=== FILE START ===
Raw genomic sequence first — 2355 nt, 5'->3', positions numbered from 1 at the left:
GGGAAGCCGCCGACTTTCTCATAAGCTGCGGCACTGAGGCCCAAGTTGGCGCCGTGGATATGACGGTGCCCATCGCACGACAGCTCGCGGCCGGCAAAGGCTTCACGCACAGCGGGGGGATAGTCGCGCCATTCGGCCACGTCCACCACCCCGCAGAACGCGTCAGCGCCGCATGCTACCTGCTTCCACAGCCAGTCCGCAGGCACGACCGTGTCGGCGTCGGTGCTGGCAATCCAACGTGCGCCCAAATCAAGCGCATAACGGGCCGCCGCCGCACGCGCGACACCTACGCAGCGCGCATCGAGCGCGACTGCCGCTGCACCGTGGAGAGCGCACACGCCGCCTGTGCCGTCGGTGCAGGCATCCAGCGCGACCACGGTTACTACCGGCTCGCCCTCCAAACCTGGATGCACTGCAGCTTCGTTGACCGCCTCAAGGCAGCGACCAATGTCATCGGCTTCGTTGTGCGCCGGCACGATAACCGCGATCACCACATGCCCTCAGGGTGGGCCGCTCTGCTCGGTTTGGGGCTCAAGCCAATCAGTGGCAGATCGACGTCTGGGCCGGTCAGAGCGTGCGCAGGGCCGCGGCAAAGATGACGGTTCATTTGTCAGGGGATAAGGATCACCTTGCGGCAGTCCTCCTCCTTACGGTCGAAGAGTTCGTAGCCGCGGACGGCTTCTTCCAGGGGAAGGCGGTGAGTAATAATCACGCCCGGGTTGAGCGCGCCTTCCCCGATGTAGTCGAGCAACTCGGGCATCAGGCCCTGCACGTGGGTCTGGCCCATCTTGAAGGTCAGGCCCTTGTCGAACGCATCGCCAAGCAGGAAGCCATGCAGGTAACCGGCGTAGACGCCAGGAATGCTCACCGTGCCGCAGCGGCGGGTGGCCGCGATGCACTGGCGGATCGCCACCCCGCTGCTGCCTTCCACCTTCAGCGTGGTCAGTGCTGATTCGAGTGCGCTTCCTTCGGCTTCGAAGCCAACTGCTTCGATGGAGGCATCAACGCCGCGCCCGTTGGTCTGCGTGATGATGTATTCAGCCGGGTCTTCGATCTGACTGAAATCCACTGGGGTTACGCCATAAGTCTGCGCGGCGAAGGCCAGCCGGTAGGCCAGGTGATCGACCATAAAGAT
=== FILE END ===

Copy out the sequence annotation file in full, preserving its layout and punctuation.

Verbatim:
Raw genomic sequence first — 2355 nt, 5'->3', positions numbered from 1 at the left:
GGGAAGCCGCCGACTTTCTCATAAGCTGCGGCACTGAGGCCCAAGTTGGCGCCGTGGATATGACGGTGCCCATCGCACGACAGCTCGCGGCCGGCAAAGGCTTCACGCACAGCGGGGGGATAGTCGCGCCATTCGGCCACGTCCACCACCCCGCAGAACGCGTCAGCGCCGCATGCTACCTGCTTCCACAGCCAGTCCGCAGGCACGACCGTGTCGGCGTCGGTGCTGGCAATCCAACGTGCGCCCAAATCAAGCGCATAACGGGCCGCCGCCGCACGCGCGACACCTACGCAGCGCGCATCGAGCGCGACTGCCGCTGCACCGTGGAGAGCGCACACGCCGCCTGTGCCGTCGGTGCAGGCATCCAGCGCGACCACGGTTACTACCGGCTCGCCCTCCAAACCTGGATGCACTGCAGCTTCGTTGACCGCCTCAAGGCAGCGACCAATGTCATCGGCTTCGTTGTGCGCCGGCACGATAACCGCGATCACCACATGCCCTCAGGGTGGGCCGCTCTGCTCGGTTTGGGGCTCAAGCCAATCAGTGGCAGATCGACGTCTGGGCCGGTCAGAGCGTGCGCAGGGCCGCGGCAAAGATGACGGTTCATTTGTCAGGGGATAAGGATCACCTTGCGGCAGTCCTCCTCCTTACGGTCGAAGAGTTCGTAGCCGCGGACGGCTTCTTCCAGGGGAAGGCGGTGAGTAATAATCACGCCCGGGTTGAGCGCGCCTTCCCCGATGTAGTCGAGCAACTCGGGCATCAGGCCCTGCACGTGGGTCTGGCCCATCTTGAAGGTCAGGCCCTTGTCGAACGCATCGCCAAGCAGGAAGCCATGCAGGTAACCGGCGTAGACGCCAGGAATGCTCACCGTGCCGCAGCGGCGGGTGGCCGCGATGCACTGGCGGATCGCCACCCCGCTGCTGCCTTCCACCTTCAGCGTGGTCAGTGCTGATTCGAGTGCGCTTCCTTCGGCTTCGAAGCCAACTGCTTCGATGGAGGCATCAACGCCGCGCCCGTTGGTCTGCGTGATGATGTATTCAGCCGGGTCTTCGATCTGACTGAAATCCACTGGGGTTACGCCATAAGTCTGCGCGGCGAAGGCCAGCCGGTAGGCCAGGTGATCGACCATAAAGAT